## Modulus of Elasticity E Values

## Modulus of Elasticity E Values

(OP)

Hello engineers,

I am working on the geotecnical report for the foundation of tower.

I use sigma W in order to estimate inmediate settlements.

As you may know, you need to enter the Modulus of Elasticity values (E) and poisson, for each soil layer.

I have some Modulus of elasticity values according to the SPT-N values. From 0-4, 5-10, 11-30, 31-50, 51-100, >100. It doesn't matter if it is a cohesive or cohesionless soil.

I am not sure if this is ok. I would like to confirm with any of you with some experience what are the best / most useful Modulus of elasticity values geotechnical engineers use nowadays.

Thanks

I am working on the geotecnical report for the foundation of tower.

I use sigma W in order to estimate inmediate settlements.

As you may know, you need to enter the Modulus of Elasticity values (E) and poisson, for each soil layer.

I have some Modulus of elasticity values according to the SPT-N values. From 0-4, 5-10, 11-30, 31-50, 51-100, >100. It doesn't matter if it is a cohesive or cohesionless soil.

I am not sure if this is ok. I would like to confirm with any of you with some experience what are the best / most useful Modulus of elasticity values geotechnical engineers use nowadays.

Thanks

## RE: Modulus of Elasticity E Values

I would expect the following:

silt and clay....5 to 7 ksi

sand...10 to 15 ksi

clayey sand...15 to 20 ksi

## RE: Modulus of Elasticity E Values

This being said, the best in-situ method to get deformation moduli is the pressuremeter because it is the only test where you have a pseudo-elastic loading phase.

CPT in sands will allow you to get reasonable values as well but not in clays.

Correlations between E ( pressuremeter modulus ) and N is as follows :

N/E for clays : 0.8 to 1.1

for silts : 3

for sands : 2 to 6

You will obtain the deformation modulus from the pressuremeter modulus by multiplyng it by 3 for sands, 2 for silts and 1.5 for clays.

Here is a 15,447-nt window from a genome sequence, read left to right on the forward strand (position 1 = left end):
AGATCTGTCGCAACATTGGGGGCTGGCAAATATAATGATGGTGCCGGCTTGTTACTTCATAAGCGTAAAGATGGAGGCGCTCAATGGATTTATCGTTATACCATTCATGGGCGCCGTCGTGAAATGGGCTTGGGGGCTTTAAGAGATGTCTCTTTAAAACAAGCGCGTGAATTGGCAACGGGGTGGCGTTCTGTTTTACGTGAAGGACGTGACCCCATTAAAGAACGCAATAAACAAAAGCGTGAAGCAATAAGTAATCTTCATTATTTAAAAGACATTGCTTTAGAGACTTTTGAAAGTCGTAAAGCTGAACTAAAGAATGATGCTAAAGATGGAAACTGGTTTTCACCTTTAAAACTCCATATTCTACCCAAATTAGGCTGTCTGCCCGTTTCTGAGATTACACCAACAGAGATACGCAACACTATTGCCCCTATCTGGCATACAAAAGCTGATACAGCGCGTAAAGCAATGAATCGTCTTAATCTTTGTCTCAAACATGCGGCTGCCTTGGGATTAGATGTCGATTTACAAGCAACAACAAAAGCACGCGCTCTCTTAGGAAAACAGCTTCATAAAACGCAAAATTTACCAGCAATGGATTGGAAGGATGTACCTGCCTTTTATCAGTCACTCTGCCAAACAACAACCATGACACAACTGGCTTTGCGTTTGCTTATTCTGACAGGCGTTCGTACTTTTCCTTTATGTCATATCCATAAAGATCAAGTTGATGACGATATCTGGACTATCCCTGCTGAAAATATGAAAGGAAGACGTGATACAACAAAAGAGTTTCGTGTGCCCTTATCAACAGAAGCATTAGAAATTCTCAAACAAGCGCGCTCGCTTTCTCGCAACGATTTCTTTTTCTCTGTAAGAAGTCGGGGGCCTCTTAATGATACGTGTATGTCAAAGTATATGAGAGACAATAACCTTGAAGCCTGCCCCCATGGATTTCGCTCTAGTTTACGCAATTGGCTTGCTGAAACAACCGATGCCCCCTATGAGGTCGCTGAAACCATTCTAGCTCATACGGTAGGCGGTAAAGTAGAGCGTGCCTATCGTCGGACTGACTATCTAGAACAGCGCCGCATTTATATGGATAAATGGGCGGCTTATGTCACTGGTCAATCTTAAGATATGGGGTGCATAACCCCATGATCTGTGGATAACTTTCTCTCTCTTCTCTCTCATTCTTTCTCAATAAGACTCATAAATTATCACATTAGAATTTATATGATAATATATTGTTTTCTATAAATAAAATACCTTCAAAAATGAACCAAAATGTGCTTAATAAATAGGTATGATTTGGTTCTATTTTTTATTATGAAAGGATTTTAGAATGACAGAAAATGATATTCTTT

Just be careful with correlations : you will only get orders of magnitude. Do the proper testing to get the right input data.

## RE: Modulus of Elasticity E Values

Unfortunatly we don't have the appropiate instrumentation to obtain the modulus of elasticity.

I knew there was something wrong about our E values. I will follow your advise.

What would you guys expect for silty sands (sm) and silty gravel

(Gm) as the site I am working on is mainly composed of these soils.

Or is there any reference you recommend I should get?

Thanks again

## RE: Modulus of Elasticity E Values

## RE: Modulus of Elasticity E Values

I have always used E = 400 to 600 times the Su value for ohesive soils. According to Budhu's "Soil Mechanics and Foundations" book 2nd edition, page 605, cohesionless soils have the following E values (secant values):

Loose sand = 400,000 psf

med-dense sand = 800,000 psf

dense sand = 1,600,000 psf

Try to get your hands on a copy of "Manual on Estimating Soil Properties for Foundation Design", 1990 by Mayne and Kulhawy. It maybe online somewhere.

## RE: Modulus of Elasticity E Values

You can find Paul's downloadable papers at:

htt

## RE: Modulus of Elasticity E Values

## RE: Modulus of Elasticity E Values

## RE: Modulus of Elasticity E Values

## RE: Modulus of Elasticity E Values

## RE: Modulus of Elasticity E Values

Due to the lack of accuracy using correlations, FEM analysis could lead to different results.

This problem gets even more serious when based on the settlemnt values you have to provide recommendations. For example using my E values due to the high settlement results I get, I could recommend any type of deep foundations, on the other hand if someone gets lower settlement values he could recommend anything else or maybe nothing as the settlments might be less than the allowables.

At the end, all this means money to the client.

## RE: Modulus of Elasticity E Values

Pelelo's soils would be suited to the AASHTO, 1996 correlation: E=0.4÷0.7n [MPa], but I find it way too conservative.

Lately I've been doing quite a few investigations on existing buildings, damaged by an earthquake, but in good conditions prior to the quake.

The above correlations woudl indicate likely settlements problems, whereas these were not observed.

I tried to compare results from geophysical surveys (Vs profiles), going from the dynamic E degraded to the secant E and sometimes it 'feels' better, even though apaprently under-conservative.

Right now I'm using Nspt-Gmax correlations, which afterwards I degrade to Gsecant and transform into Esecant knowing the poisson module .

It sounds convoluted, I know, but this way I get results which would appear to be more realistic.

That is, the soil under houses which had no settlement problems comes out pretty good and not pretty 'crappy'.

Your opinion about that?

## RE: Modulus of Elasticity E Values

Some of'em have filters which allow you to apply soil-specific correlations, plus you have output histograms where you have the whole 'scenery', have a feel for the possible range and might eventually decide to take the median value of the parameter.

## RE: Modulus of Elasticity E Values

http://www

There's also other information on elastic moduli for rock, etc., scattered in the text.

That having been said, they're still correlations, with the caveats that BigH mentioned.

http://www.pz27.net

## RE: Modulus of Elasticity E Values

Richard A. Cornelius, P.E.

WWW.amlinereast.com

## RE: Modulus of Elasticity E Values